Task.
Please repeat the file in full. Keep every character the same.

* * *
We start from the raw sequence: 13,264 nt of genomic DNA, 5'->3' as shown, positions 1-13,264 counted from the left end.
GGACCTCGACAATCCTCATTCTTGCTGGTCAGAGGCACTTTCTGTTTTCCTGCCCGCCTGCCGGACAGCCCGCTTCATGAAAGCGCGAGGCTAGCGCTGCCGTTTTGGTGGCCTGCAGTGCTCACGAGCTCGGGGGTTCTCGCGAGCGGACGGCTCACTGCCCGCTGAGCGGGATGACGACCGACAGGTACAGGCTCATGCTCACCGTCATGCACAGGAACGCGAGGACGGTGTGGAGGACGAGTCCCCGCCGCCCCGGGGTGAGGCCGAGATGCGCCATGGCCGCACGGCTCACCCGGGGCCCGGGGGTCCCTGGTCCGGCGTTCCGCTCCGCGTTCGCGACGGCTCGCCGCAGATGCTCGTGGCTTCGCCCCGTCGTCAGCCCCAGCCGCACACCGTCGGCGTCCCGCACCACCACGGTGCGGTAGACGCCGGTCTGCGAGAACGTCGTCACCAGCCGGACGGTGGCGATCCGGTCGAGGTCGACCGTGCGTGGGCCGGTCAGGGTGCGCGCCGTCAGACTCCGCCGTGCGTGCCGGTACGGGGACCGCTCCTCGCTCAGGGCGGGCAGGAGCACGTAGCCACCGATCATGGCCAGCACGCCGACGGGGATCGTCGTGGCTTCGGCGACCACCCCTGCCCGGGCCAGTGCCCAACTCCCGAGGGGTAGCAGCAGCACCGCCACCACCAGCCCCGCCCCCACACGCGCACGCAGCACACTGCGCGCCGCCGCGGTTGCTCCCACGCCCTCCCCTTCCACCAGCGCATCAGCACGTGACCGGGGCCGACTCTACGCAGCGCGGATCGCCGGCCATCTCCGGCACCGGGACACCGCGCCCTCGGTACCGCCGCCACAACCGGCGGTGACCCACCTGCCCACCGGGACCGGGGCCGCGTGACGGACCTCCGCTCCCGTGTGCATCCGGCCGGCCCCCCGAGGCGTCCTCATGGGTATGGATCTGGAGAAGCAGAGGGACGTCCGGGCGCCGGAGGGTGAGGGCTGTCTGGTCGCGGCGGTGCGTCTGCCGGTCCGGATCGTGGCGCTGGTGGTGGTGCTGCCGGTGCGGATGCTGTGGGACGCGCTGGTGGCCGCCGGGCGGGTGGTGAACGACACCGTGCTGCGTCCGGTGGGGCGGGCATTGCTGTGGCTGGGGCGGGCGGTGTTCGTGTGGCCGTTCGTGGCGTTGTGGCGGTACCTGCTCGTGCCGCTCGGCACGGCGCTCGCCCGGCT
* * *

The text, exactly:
We start from the raw sequence: 13,264 nt of genomic DNA, 5'->3' as shown, positions 1-13,264 counted from the left end.
GGACCTCGACAATCCTCATTCTTGCTGGTCAGAGGCACTTTCTGTTTTCCTGCCCGCCTGCCGGACAGCCCGCTTCATGAAAGCGCGAGGCTAGCGCTGCCGTTTTGGTGGCCTGCAGTGCTCACGAGCTCGGGGGTTCTCGCGAGCGGACGGCTCACTGCCCGCTGAGCGGGATGACGACCGACAGGTACAGGCTCATGCTCACCGTCATGCACAGGAACGCGAGGACGGTGTGGAGGACGAGTCCCCGCCGCCCCGGGGTGAGGCCGAGATGCGCCATGGCCGCACGGCTCACCCGGGGCCCGGGGGTCCCTGGTCCGGCGTTCCGCTCCGCGTTCGCGACGGCTCGCCGCAGATGCTCGTGGCTTCGCCCCGTCGTCAGCCCCAGCCGCACACCGTCGGCGTCCCGCACCACCACGGTGCGGTAGACGCCGGTCTGCGAGAACGTCGTCACCAGCCGGACGGTGGCGATCCGGTCGAGGTCGACCGTGCGTGGGCCGGTCAGGGTGCGCGCCGTCAGACTCCGCCGTGCGTGCCGGTACGGGGACCGCTCCTCGCTCAGGGCGGGCAGGAGCACGTAGCCACCGATCATGGCCAGCACGCCGACGGGGATCGTCGTGGCTTCGGCGACCACCCCTGCCCGGGCCAGTGCCCAACTCCCGAGGGGTAGCAGCAGCACCGCCACCACCAGCCCCGCCCCCACACGCGCACGCAGCACACTGCGCGCCGCCGCGGTTGCTCCCACGCCCTCCCCTTCCACCAGCGCATCAGCACGTGACCGGGGCCGACTCTACGCAGCGCGGATCGCCGGCCATCTCCGGCACCGGGACACCGCGCCCTCGGTACCGCCGCCACAACCGGCGGTGACCCACCTGCCCACCGGGACCGGGGCCGCGTGACGGACCTCCGCTCCCGTGTGCATCCGGCCGGCCCCCCGAGGCGTCCTCATGGGTATGGATCTGGAGAAGCAGAGGGACGTCCGGGCGCCGGAGGGTGAGGGCTGTCTGGTCGCGGCGGTGCGTCTGCCGGTCCGGATCGTGGCGCTGGTGGTGGTGCTGCCGGTGCGGATGCTGTGGGACGCGCTGGTGGCCGCCGGGCGGGTGGTGAACGACACCGTGCTGCGTCCGGTGGGGCGGGCATTGCTGTGGCTGGGGCGGGCGGTGTTCGTGTGGCCGTTCGTGGCGTTGTGGCGGTACCTGCTCGTGCCGCTCGGCACGGCGCTCGCCCGGCT